Every Day, In Every Way

May 25, 2008

In a scene from the 1969 PBS miniseries The Forsyte Saga, Fleur Forsyte Mont, pregnant by a husband she does not really love but whom she wishes to please, and knowing that he desires a son, paces the floor of her fashionable London drawing room, her eyes closed and her hands moving along a knotted silk cord. “Every day, in every way, my baby’s getting more and more male. Every day, in every way, my baby’s getting more and more male,” she intones. Her father, entering the room on his daily visit, seems alarmed. “Are you praying?”

Fleur explains that of course, quite certainly, she is not praying. She is employing La Methodé Coué, the invention of French psychologist Émile Coué who believed that conscious optimistic autosuggestion could bring about desired physical outcomes. “It’s all the rage,” Fleur says of the 1920s Edwardian society she moves in. Repetition of such expressions, according to a specified schedule at the beginning and end of each day, the repetitions counted on the knots of the silk cord, will bring about the desired state. “What you mustn’t say,” Fleur cautions gravely, “is I will have a boy.” That, she says, sets up a counterproductive effect that will bring about the opposite of what you really want, “and what you’ll get is a girl!”

As it happens, Fleur does give birth to a son. But anyone watching the episode in the second half of the twentieth century would know what Fleur could not. The sex of her child was determined at conception, months before she begins earnestly telling her knots on the string resting on her protruding abdomen.

The hits on the search string for the title of John Dickson Carr’s first novel have abated. After more than one hundred on Wednesday alone, the stream slowed. Nevertheless, there were still several today. I doubt that I will ever solve the mystery  of what was going on there. Less unclear is why I have had several dozen hits, not nearly as many as the “it walks by night” string but still a noticeable aggregation, from searches on variations of “bread loaf rejection,” “bread loaf acceptance,” or “bread loaf writers letter.” One was even terribly specific: “May 25 Bread Loaf notification.”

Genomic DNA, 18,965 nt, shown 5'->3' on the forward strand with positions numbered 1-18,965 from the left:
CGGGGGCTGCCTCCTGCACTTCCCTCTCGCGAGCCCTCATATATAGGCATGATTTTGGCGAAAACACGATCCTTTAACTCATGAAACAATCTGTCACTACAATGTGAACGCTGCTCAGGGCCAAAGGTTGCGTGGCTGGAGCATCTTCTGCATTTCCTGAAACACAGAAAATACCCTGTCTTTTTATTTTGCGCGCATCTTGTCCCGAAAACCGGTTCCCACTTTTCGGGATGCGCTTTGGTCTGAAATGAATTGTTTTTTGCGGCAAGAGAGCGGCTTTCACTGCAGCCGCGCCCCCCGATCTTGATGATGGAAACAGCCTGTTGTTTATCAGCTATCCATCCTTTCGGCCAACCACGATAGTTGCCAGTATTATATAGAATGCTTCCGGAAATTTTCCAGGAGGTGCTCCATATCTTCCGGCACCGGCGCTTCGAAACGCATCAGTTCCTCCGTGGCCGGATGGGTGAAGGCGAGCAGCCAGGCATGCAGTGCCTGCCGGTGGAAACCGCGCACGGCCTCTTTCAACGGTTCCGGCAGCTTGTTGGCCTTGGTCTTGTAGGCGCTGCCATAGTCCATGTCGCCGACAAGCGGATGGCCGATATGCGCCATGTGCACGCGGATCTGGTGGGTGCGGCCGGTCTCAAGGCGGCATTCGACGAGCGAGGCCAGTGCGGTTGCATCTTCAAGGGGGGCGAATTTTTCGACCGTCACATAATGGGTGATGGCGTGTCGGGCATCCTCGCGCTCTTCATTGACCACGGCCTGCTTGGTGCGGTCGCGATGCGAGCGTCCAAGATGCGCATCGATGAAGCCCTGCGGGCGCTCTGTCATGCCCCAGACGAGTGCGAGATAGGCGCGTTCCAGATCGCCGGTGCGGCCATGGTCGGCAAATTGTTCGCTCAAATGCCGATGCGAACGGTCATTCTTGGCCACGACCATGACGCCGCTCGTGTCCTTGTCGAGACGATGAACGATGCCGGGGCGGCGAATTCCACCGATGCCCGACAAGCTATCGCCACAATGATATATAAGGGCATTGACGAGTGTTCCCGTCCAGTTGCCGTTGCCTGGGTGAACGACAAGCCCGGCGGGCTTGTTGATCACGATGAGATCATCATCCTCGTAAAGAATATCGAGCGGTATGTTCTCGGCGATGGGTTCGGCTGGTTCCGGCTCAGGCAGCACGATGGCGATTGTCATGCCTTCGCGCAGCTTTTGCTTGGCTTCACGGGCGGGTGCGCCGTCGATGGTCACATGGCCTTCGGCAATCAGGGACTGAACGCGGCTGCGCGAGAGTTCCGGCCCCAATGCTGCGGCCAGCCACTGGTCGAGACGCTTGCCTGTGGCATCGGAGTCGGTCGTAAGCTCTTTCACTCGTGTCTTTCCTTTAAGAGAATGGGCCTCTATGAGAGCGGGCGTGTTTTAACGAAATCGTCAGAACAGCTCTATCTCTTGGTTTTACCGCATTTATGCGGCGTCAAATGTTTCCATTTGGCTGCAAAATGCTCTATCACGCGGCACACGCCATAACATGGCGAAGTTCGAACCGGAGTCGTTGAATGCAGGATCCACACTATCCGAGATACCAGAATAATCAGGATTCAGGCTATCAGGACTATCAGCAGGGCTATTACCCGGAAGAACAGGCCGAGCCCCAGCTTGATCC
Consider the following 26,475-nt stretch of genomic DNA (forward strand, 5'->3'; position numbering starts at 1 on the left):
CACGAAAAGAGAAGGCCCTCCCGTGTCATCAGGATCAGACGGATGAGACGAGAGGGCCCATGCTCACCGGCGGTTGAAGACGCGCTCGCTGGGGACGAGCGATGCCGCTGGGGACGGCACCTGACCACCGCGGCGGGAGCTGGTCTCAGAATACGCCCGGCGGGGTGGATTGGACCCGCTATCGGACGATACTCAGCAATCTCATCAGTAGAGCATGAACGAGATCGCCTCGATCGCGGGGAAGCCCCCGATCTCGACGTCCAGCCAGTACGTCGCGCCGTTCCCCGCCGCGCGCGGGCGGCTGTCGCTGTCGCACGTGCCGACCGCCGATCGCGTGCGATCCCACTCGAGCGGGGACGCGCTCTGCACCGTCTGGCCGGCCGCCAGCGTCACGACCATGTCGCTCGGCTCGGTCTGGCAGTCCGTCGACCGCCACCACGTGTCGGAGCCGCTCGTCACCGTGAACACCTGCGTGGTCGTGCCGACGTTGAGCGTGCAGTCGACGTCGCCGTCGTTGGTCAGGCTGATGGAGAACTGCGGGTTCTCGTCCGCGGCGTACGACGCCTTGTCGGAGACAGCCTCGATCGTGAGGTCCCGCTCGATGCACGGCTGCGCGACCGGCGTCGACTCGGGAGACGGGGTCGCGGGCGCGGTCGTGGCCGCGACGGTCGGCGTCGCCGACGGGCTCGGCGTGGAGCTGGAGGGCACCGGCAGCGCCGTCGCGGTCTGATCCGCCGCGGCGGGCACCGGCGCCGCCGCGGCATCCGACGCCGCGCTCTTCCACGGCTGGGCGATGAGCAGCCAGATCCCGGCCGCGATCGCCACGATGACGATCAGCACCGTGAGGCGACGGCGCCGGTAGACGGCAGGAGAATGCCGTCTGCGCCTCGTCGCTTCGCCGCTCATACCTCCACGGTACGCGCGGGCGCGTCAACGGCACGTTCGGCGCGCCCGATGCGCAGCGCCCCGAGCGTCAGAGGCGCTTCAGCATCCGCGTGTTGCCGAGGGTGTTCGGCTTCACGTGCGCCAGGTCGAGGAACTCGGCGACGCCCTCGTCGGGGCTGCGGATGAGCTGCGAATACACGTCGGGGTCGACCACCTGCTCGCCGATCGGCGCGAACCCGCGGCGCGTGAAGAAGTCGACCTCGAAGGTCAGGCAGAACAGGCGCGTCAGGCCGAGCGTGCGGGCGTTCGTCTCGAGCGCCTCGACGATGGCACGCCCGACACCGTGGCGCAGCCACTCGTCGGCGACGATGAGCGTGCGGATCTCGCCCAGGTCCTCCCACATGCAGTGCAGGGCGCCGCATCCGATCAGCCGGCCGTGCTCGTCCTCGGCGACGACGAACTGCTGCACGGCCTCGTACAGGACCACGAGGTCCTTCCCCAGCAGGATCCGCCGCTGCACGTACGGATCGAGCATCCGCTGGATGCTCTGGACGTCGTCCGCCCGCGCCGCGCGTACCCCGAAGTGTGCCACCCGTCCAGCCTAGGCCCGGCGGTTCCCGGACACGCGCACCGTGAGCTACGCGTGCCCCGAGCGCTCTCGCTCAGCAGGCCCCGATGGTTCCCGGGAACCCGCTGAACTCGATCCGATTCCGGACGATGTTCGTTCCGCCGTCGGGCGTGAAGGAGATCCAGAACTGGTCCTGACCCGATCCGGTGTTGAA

Readers were directed to the piece I wrote just after I mailed my 2008 application to the Bread Loaf Writers’ Conference. “The notification letters are mailed May 25,” I wrote. I was quoting the reference on the Bread Loaf web page.

May 25 is today, a Sunday in a three-day holiday weekend for the United States. I know if I were on the conference staff I’d want this taken care of by Friday. There will be about 2000 pieces in this mailing. There is no mail service today nor tomorrow, and I can’t see someone loading the trays into her car and feeding the letters into a curbside mailbox one by one, or even a dozen at a time.

Those letters probably went in the mail Friday. Our next mail delivery is Tuesday. I won’t be home on Tuesday, I’ll be in Lancaster again, from mid-morning to late in the evening, about my business of writing and research (and getting a haircut too). And maybe that’s a good thing. I’ll have something to do besides sit in my study listening for the mail truck.

The raven, that bird of omen, was back at my window this morning, his message still  unclear. Like the sex of Fleur’s baby, the nature of the decision on my Bread Loaf application is already set in stone, or in ink on paper, anyway. Unlike Fleur, I do pray. Every day, in every way, may I become a better writer, a better wife, a better mother, a better friend. And every day, in every way, may I continue to learn to let it be.

To be included on the notify list, e-mail me:
margaretdeangelis [at] gmail [dot] com (replace the brackets with @ and a period)

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